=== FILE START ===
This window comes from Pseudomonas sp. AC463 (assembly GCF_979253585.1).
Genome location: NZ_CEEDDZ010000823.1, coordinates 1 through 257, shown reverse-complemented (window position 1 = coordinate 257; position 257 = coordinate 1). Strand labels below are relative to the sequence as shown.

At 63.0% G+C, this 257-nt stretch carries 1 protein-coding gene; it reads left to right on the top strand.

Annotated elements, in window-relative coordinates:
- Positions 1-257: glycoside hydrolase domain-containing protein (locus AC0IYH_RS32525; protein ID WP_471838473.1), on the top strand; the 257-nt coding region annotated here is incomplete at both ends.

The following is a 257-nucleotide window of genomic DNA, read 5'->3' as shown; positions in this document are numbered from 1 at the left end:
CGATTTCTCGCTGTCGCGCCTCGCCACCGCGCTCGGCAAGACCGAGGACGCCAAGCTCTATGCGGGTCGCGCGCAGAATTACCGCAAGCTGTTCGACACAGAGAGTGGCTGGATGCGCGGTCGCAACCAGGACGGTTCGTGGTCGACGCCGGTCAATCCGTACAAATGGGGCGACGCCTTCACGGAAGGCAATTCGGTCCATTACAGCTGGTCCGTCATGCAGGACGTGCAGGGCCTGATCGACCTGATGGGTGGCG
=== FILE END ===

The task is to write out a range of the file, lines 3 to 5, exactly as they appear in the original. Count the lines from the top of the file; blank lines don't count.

At 63.0% G+C, this 257-nt stretch carries 1 protein-coding gene; it reads left to right on the top strand.

Annotated elements, in window-relative coordinates:
- Positions 1-257: glycoside hydrolase domain-containing protein (locus AC0IYH_RS32525; protein ID WP_471838473.1), on the top strand; the 257-nt coding region annotated here is incomplete at both ends.